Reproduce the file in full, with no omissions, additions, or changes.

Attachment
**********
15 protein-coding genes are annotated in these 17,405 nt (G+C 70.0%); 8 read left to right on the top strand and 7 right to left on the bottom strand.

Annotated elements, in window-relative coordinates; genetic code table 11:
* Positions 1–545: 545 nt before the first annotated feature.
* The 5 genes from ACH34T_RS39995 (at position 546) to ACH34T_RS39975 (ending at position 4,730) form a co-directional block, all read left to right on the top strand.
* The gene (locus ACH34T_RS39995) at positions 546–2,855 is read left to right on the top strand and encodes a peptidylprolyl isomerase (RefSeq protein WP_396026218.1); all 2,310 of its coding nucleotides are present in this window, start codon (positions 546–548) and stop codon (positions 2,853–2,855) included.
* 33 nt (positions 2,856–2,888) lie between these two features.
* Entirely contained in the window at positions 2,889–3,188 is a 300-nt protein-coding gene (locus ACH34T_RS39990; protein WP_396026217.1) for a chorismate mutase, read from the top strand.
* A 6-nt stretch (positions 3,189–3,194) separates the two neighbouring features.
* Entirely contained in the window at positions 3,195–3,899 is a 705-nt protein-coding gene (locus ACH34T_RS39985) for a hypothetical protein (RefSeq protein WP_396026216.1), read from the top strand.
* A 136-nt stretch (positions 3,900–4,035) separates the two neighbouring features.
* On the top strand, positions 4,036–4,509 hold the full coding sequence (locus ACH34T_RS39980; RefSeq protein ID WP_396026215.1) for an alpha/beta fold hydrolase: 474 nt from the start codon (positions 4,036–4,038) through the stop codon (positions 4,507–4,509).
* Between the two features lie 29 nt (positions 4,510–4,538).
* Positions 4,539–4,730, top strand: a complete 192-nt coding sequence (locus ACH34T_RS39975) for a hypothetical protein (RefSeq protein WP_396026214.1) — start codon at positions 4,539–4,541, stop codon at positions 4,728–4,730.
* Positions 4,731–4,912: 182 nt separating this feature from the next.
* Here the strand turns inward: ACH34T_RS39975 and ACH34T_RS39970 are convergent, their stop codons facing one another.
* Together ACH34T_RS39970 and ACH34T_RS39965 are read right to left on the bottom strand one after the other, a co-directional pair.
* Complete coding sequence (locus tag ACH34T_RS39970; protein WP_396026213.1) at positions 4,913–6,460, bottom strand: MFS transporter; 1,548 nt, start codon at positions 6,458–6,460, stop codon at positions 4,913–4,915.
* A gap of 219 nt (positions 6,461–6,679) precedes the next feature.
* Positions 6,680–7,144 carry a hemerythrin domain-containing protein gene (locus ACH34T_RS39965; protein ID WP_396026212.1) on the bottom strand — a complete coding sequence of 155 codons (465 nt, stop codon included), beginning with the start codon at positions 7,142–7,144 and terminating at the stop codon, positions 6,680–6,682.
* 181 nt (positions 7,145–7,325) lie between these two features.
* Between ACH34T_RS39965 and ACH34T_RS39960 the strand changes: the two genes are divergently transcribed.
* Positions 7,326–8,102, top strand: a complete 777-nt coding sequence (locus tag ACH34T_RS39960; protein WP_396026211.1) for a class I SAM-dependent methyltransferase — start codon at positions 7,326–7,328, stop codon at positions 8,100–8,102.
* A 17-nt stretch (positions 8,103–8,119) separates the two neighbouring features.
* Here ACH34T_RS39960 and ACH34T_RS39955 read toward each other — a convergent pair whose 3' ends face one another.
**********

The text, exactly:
15 protein-coding genes are annotated in these 17,405 nt (G+C 70.0%); 8 read left to right on the top strand and 7 right to left on the bottom strand.

Annotated elements, in window-relative coordinates; genetic code table 11:
* Positions 1–545: 545 nt before the first annotated feature.
* The 5 genes from ACH34T_RS39995 (at position 546) to ACH34T_RS39975 (ending at position 4,730) form a co-directional block, all read left to right on the top strand.
* The gene (locus ACH34T_RS39995) at positions 546–2,855 is read left to right on the top strand and encodes a peptidylprolyl isomerase (RefSeq protein WP_396026218.1); all 2,310 of its coding nucleotides are present in this window, start codon (positions 546–548) and stop codon (positions 2,853–2,855) included.
* 33 nt (positions 2,856–2,888) lie between these two features.
* Entirely contained in the window at positions 2,889–3,188 is a 300-nt protein-coding gene (locus ACH34T_RS39990; protein WP_396026217.1) for a chorismate mutase, read from the top strand.
* A 6-nt stretch (positions 3,189–3,194) separates the two neighbouring features.
* Entirely contained in the window at positions 3,195–3,899 is a 705-nt protein-coding gene (locus ACH34T_RS39985) for a hypothetical protein (RefSeq protein WP_396026216.1), read from the top strand.
* A 136-nt stretch (positions 3,900–4,035) separates the two neighbouring features.
* On the top strand, positions 4,036–4,509 hold the full coding sequence (locus ACH34T_RS39980; RefSeq protein ID WP_396026215.1) for an alpha/beta fold hydrolase: 474 nt from the start codon (positions 4,036–4,038) through the stop codon (positions 4,507–4,509).
* Between the two features lie 29 nt (positions 4,510–4,538).
* Positions 4,539–4,730, top strand: a complete 192-nt coding sequence (locus ACH34T_RS39975) for a hypothetical protein (RefSeq protein WP_396026214.1) — start codon at positions 4,539–4,541, stop codon at positions 4,728–4,730.
* Positions 4,731–4,912: 182 nt separating this feature from the next.
* Here the strand turns inward: ACH34T_RS39975 and ACH34T_RS39970 are convergent, their stop codons facing one another.
* Together ACH34T_RS39970 and ACH34T_RS39965 are read right to left on the bottom strand one after the other, a co-directional pair.
* Complete coding sequence (locus tag ACH34T_RS39970; protein WP_396026213.1) at positions 4,913–6,460, bottom strand: MFS transporter; 1,548 nt, start codon at positions 6,458–6,460, stop codon at positions 4,913–4,915.
* A gap of 219 nt (positions 6,461–6,679) precedes the next feature.
* Positions 6,680–7,144 carry a hemerythrin domain-containing protein gene (locus ACH34T_RS39965; protein ID WP_396026212.1) on the bottom strand — a complete coding sequence of 155 codons (465 nt, stop codon included), beginning with the start codon at positions 7,142–7,144 and terminating at the stop codon, positions 6,680–6,682.
* 181 nt (positions 7,145–7,325) lie between these two features.
* Between ACH34T_RS39965 and ACH34T_RS39960 the strand changes: the two genes are divergently transcribed.
* Positions 7,326–8,102, top strand: a complete 777-nt coding sequence (locus tag ACH34T_RS39960; protein WP_396026211.1) for a class I SAM-dependent methyltransferase — start codon at positions 7,326–7,328, stop codon at positions 8,100–8,102.
* A 17-nt stretch (positions 8,103–8,119) separates the two neighbouring features.
* Here ACH34T_RS39960 and ACH34T_RS39955 read toward each other — a convergent pair whose 3' ends face one another.